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Image / Editorial

Public urged to be vigilant near water after 14-year-old girl tragically drowns in Louth


by Jennifer McShane
29th Jun 2019
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There was a swimming tragedy in Louth yesterday, after a young girl drowned while out on a beach with friends.

A 14-year-old girl was swimming with friends at Seapoint, near Termonfeckin, when the alarm was raised, according to reports.

She has been named locally as Jill Amante from Drogheda.

Gardaí were called to the at around 3pm on Friday and have confirmed she was airlifted by Coast Guard helicopter to Our Lady Of Lourdes Hospital in Drogheda in a serious condition but sadly, has since died.

“Devastating”

Jill was a second-year student at Ballymakenny College.

In a statement released today, the principal Alan Mynes said that the news of Jill’s passing was “devastating.”

“This is a terrible tragedy for the family, our school and our community,” Mr Mynes said.

“We are deeply saddened by this devastating news. Jill was a bright, funny and popular student. She made a tremendous contribution to Ballymakenny College life in her short time.

“This is a terrible tragedy for the family, our school and our community,” he continued. “We are deeply saddened by this devastating news.”

“Be especially vigilant”

Minister for Rural and Community Development Michael Ring urged the public to be vigilant over the weekend as incidences of drowning tend to increase during warm weather.

“I urge people to be especially vigilant over the weekend as we enjoy good weather… our waters are a wonderful resource but, on average, 127 people lose their lives on them every year, he said.”

He also said people should take basic precautions, such as staying in their depth, ensuring children were supervised and swimming in places where lifeguards were on duty. Also stay in safe swimming areas where equipment such as life bouys were present.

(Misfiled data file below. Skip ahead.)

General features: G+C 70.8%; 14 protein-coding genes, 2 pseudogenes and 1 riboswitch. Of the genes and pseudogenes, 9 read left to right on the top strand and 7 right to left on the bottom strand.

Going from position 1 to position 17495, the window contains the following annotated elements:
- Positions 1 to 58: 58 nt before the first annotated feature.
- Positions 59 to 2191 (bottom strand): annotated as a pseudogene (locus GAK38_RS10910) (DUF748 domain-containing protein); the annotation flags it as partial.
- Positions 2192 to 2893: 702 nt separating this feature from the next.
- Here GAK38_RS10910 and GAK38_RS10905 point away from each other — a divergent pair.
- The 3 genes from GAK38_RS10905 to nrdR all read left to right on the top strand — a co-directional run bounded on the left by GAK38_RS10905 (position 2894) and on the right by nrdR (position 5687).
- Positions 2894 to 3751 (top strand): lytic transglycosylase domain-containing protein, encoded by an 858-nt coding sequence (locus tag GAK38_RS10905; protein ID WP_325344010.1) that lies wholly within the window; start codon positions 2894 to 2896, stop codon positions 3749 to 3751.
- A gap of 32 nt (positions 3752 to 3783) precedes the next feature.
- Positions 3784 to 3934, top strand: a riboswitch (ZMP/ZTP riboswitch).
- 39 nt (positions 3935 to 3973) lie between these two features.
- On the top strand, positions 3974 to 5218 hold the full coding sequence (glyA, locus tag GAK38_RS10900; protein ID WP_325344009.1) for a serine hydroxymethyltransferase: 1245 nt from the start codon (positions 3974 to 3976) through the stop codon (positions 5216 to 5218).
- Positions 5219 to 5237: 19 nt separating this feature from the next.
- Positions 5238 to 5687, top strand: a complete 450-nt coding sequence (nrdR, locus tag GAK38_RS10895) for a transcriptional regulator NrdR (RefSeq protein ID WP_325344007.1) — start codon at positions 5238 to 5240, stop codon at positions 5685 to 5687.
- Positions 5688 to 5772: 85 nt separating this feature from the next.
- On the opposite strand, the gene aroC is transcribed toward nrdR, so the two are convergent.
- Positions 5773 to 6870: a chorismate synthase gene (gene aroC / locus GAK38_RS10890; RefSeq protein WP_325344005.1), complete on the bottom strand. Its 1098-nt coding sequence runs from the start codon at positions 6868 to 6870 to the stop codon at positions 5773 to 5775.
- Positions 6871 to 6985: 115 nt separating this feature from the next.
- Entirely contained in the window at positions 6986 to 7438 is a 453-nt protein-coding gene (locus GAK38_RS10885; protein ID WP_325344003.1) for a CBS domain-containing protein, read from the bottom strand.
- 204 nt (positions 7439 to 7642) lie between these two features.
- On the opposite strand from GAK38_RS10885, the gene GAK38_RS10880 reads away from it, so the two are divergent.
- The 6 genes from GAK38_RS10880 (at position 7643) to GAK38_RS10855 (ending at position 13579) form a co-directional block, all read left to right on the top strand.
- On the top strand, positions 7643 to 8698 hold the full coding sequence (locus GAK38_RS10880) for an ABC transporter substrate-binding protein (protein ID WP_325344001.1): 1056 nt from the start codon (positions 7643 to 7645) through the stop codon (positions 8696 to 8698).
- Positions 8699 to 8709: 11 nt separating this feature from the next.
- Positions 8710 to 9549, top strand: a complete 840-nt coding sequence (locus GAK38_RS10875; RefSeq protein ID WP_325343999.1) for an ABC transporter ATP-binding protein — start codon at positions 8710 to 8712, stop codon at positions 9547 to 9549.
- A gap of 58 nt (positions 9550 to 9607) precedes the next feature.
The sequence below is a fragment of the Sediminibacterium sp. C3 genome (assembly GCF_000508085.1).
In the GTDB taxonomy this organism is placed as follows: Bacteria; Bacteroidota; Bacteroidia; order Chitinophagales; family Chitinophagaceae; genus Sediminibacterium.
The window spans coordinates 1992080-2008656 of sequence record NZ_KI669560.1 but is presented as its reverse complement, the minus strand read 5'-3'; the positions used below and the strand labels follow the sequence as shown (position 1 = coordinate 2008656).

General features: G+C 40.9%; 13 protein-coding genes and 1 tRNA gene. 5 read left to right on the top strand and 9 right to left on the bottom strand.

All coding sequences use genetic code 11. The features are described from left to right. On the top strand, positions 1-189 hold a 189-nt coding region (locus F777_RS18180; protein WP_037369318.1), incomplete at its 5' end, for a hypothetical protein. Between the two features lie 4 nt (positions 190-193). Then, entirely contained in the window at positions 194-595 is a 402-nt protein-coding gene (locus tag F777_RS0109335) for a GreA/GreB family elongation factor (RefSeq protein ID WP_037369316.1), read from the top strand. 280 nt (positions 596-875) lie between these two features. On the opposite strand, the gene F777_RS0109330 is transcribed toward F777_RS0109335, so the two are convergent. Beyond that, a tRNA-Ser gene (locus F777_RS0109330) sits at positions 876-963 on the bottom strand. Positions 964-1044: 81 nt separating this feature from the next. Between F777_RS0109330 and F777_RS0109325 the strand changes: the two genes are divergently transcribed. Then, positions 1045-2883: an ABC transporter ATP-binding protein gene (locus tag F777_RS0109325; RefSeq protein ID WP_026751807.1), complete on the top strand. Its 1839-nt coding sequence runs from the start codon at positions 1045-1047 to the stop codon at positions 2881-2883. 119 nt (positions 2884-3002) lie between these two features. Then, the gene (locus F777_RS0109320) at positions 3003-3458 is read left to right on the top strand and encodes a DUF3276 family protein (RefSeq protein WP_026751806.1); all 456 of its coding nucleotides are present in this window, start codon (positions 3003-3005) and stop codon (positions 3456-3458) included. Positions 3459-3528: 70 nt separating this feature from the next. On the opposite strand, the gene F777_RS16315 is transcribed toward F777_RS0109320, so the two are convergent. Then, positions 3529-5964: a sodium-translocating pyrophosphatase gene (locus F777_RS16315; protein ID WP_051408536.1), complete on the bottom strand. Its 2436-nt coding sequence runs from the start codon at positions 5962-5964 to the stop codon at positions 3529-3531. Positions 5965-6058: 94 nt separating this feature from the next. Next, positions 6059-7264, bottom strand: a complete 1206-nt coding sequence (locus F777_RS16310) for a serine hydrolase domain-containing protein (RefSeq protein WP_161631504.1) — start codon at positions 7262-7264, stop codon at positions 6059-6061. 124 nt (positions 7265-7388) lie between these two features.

Staying safe in the water

The RNLI has had a water safety ‘cold shock’ campaign ongoing which offers advice to the public, should they enter cold water – anything below 15°C is defined as cold water and can seriously affect your breathing and movement, so the risk is significant most of the year – unexpectedly:

  • Take a minute. The initial effects of cold water pass in less than a minute so don’t try to swim straight away.
  • Relax and float on your back to catch your breath. Try to get hold of something that will help you float.
  • Keep calm then call for help or swim for safety if you’re able.

Before you plan on enjoying the water:

  • Check conditions – including water temperature – before heading to the coast. Visit magicseaweed.com for full surf reports in the UK and Ireland.
  • Wear a wetsuit of appropriate thickness for the amount of time you plan to spend in the water and the type of activity you’re doing, if entering.
  • Wear a flotation device. It greatly increases your chances of making it through the initial shock.

Main photograph: Unsplash

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